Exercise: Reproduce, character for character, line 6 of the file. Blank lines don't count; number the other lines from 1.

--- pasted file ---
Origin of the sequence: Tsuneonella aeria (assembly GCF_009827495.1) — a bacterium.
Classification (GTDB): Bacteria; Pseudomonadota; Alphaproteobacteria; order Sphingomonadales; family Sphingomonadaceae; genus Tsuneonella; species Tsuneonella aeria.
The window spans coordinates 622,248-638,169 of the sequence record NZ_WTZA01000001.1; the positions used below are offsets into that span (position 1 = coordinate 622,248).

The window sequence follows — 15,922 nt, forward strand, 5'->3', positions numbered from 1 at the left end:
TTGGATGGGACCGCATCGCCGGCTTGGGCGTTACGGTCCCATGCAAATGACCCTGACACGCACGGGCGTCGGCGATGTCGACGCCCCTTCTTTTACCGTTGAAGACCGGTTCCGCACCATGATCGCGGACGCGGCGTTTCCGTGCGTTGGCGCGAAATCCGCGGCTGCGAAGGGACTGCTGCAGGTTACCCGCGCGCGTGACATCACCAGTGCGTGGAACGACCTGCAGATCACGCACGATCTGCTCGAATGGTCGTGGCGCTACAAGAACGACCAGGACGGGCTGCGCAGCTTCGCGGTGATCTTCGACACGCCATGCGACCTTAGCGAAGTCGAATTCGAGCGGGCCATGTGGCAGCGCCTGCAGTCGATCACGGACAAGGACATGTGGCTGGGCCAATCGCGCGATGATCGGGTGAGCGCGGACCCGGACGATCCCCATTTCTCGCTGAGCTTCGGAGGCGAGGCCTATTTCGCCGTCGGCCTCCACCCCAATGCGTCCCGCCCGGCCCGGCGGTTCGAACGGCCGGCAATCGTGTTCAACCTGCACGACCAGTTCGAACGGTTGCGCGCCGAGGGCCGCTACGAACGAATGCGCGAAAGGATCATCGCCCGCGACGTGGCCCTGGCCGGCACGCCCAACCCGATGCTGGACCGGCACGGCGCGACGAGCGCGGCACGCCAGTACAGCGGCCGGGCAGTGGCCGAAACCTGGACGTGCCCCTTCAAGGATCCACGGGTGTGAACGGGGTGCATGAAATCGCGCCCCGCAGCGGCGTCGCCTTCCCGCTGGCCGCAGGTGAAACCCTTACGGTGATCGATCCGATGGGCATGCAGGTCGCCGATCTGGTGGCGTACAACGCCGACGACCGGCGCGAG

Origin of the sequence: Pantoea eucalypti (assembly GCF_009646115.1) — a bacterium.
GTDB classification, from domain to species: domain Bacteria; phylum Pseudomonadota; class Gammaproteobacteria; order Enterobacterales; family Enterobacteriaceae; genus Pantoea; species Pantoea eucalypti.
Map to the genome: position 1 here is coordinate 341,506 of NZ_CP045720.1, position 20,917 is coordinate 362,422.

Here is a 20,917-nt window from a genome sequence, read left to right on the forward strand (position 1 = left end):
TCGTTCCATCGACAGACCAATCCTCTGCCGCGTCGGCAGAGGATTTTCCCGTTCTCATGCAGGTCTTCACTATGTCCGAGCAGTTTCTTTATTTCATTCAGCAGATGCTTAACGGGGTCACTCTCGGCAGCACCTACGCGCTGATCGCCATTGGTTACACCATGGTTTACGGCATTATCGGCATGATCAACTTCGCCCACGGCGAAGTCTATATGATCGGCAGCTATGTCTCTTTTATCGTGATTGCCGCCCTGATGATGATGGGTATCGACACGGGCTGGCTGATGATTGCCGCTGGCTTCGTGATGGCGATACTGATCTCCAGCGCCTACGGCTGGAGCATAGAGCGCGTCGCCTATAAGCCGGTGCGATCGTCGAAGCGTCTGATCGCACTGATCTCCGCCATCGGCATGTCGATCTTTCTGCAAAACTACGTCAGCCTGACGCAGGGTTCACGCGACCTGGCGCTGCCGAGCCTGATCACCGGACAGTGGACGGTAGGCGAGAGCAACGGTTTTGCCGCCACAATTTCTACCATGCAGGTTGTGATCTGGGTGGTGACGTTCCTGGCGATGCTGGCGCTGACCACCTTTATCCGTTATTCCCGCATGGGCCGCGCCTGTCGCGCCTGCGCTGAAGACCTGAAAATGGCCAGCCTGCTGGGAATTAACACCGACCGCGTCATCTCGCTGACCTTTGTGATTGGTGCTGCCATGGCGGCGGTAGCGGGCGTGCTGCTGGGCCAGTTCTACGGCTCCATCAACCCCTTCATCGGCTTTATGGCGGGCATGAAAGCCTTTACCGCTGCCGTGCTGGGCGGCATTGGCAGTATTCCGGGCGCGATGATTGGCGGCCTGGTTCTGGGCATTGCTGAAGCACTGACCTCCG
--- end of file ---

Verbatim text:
Origin of the sequence: Pantoea eucalypti (assembly GCF_009646115.1) — a bacterium.